FlashForge Guider 2S 3D printer review

FlashForge Guider 2S 3D printer review – According to the FlashForge team, this is an “industrial grade” device. Is it so? Find out in this article!

Another device – another review. Today we will talk about the FlashForge Guider 2S 3D printer – what’s new in it compared to the previous version of the Guider 2 and how well it’s done.

First look

Designed and produced by the long-established FlashForge team, the Guider IIS (2S) is advertised as an “industrial grade” single extruder 3D printer. The device is based on the previously released Guider II model and has a number of improvements that increase user comfort.

The all-metal body weighing 30 kg is as rugged as ever, and the transparent polymer door provides access to the working chamber. What’s more, there are virtually no plastic parts throughout the printer, except for the extruder housing and fans.

Guider 2S has a solid 250x280x300mm print volume, complete with a workbench heated to 120℃. The printer is also equipped with an acrylic top cover that completely covers the print chamber, providing precise temperature control.

The only extruder has a maximum nozzle temperature of 300℃ and a maximum print speed of 150mm/s. The Guider 2S is compatible with many different filament manufacturers, including materials such as PETG, HIPS and PC.

Features, calibration and functionality

To our, and subsequently your delight, the printer is packed with everything you need to get started. FlashForge includes a set of five nozzles (0.3 mm, 0.4 mm, 0.6 mm, 0.8 mm and an additional 0.4 mm hardened steel nozzle for carbon fiber filament printing). In addition, the kit includes a 1 kg spool of white PLA, a 16 GB USB-drive for model storage, and even a glue stick.

The printer itself has a large size – 550x490x570 mm, but not so large that it does not fit on a standard table. Handles on both sides of the frame make it easy to carry.

The external coil holder is located on the back where it won’t be conspicuous.

A closer look at the device reveals a built-in HD camera for remote monitoring of the printing process, a HEPA air filter for safer indoor operation, and a filament sensor – none of which were present in the original Guider II.

HEPA filter
It’s worth noting that the base printing surface is made of glass, with a stainless steel magnetic overlay and a matte plastic sheet. While the plate provides better model adhesion, it is by no means mandatory and can be easily removed. This is especially useful for users who need smooth part bases, as this can only be achieved with a flat glass surface.

The 5-inch color touchscreen on the front of the printer makes it easy for the user to set up and then operate the device.

As for platform calibration, FlashForge chose a three-screw alignment system where three screws under the platform control its height. The FlashForge Guider 2S uses a nine-point platform leveling system, and the touchscreen tells the user which screws to turn and by how much. As soon as the built-in sensor gives the go-ahead, the user can start printing.

FlashPrint Slicer
Not surprisingly, FlashForge has once again provided its own slicing software – the FlashPrint slicer. The sleek, minimalistic user interface looks pleasant as always, with each individual element clearly marked and distinguishable. The model manipulation screen itself is clean and large.

FlashPrint slicer
The basic functions are intuitive and responsive. Once the model is placed on the virtual printing platform, the user is given the option to select one of two types of supports: linear or tree-like. The support structures can be automatically generated to save time or added individually in a more precise way, both work well in most situations.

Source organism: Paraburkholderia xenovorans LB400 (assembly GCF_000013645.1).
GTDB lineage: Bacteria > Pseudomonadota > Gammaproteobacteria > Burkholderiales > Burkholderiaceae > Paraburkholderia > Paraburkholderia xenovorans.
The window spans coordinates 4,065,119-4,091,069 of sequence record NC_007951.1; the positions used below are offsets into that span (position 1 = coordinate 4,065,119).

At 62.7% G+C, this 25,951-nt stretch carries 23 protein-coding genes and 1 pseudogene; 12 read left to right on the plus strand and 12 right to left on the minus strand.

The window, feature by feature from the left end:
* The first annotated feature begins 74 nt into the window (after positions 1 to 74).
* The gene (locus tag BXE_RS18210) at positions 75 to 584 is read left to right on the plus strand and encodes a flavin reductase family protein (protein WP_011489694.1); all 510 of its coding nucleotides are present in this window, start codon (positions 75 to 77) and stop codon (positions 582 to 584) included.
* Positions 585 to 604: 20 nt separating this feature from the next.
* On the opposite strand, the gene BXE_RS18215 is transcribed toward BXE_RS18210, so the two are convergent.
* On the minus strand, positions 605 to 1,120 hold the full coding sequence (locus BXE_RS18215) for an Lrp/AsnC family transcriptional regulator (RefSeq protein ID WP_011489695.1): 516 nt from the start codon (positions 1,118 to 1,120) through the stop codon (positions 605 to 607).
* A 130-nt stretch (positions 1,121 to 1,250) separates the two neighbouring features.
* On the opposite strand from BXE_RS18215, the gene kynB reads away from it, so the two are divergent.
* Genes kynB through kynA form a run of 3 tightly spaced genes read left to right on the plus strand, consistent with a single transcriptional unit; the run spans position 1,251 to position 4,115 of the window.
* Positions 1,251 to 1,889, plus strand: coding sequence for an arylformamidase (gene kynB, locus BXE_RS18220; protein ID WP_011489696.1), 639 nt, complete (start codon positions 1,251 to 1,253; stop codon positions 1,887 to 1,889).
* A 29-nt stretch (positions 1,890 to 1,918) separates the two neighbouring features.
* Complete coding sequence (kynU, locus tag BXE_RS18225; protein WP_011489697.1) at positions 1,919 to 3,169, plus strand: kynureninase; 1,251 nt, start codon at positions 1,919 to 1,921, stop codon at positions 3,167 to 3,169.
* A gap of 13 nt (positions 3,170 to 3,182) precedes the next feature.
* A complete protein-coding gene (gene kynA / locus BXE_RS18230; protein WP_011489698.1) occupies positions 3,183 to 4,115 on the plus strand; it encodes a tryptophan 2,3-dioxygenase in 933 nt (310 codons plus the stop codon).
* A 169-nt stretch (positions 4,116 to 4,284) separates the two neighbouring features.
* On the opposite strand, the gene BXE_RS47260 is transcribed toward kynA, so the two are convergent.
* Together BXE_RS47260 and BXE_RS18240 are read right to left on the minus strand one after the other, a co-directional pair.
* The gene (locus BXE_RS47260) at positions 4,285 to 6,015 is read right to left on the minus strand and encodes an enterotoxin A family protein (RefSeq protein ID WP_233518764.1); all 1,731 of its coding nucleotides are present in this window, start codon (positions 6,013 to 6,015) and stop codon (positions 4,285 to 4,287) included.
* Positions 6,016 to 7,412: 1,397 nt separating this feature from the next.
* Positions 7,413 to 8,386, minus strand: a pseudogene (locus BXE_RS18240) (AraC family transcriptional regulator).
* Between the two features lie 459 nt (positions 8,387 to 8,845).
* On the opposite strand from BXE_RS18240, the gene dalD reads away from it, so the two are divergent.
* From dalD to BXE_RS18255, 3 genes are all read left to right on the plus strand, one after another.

Expert mode is also available for 3D printing veterans. In expert mode, users have access to a full set of printing parameters for maximum control over the process, including speed settings, fills, and cooling profiles. Once the model is sliced, it can be transferred to the printer via USB, Wi-Fi, or Lan cable, as well as via Polar Cloud.

It’s worth mentioning that in general the Guider 2S is very easy to connect to a computer via Wi-Fi. During the test print, we didn’t have to use a USB drive or any data wires at all.

It was time to put the Guider 2S to the test to see if the “industrial grade” label was true.

The Guider 2S performs well during operation, printing starts and stops exactly where it should, resulting in clean, detailed prints.

The extruder is cooled sufficiently so that the parts don’t warp or deform.

Even complex models come out with smooth curves and invisible layer lines, even though you might have to replace the filament if you print large models (good thing the filament sensor doesn’t fail). The Guider 2S has done a fantastic job of preserving the fine details and intricacies of the models.

Bottom line

In the end, we are of the opinion that the Guider 2S can be called a FlashForge classic. The manufacturer has an almost perfect track record of quality devices, and the Guider 2S is no exception. That’s how a quality new model should be made – keep what works and add what’s missing. Adding a camera, filament sensor and HEPA filter makes the system a dream to work with, all wrapped up in a robust FlashForge design.

If we talk about the drawbacks of the printer, the few that we found are minor. The Z-axis driver is pretty slow and can be noisy, so be prepared to lose about 30 seconds here and there. We also wish the calculated print time was a little closer to the actual time (it was ~9% less). Despite the fact that FlashForge wants you to work with their slicer, FlashPrint is not a concern – the proprietary software is all you can ask for, whether it’s your first printer or your tenth.

If the 3D printing industry had a seal of approval, it would undoubtedly be put on the FlashForge Guider 2S.

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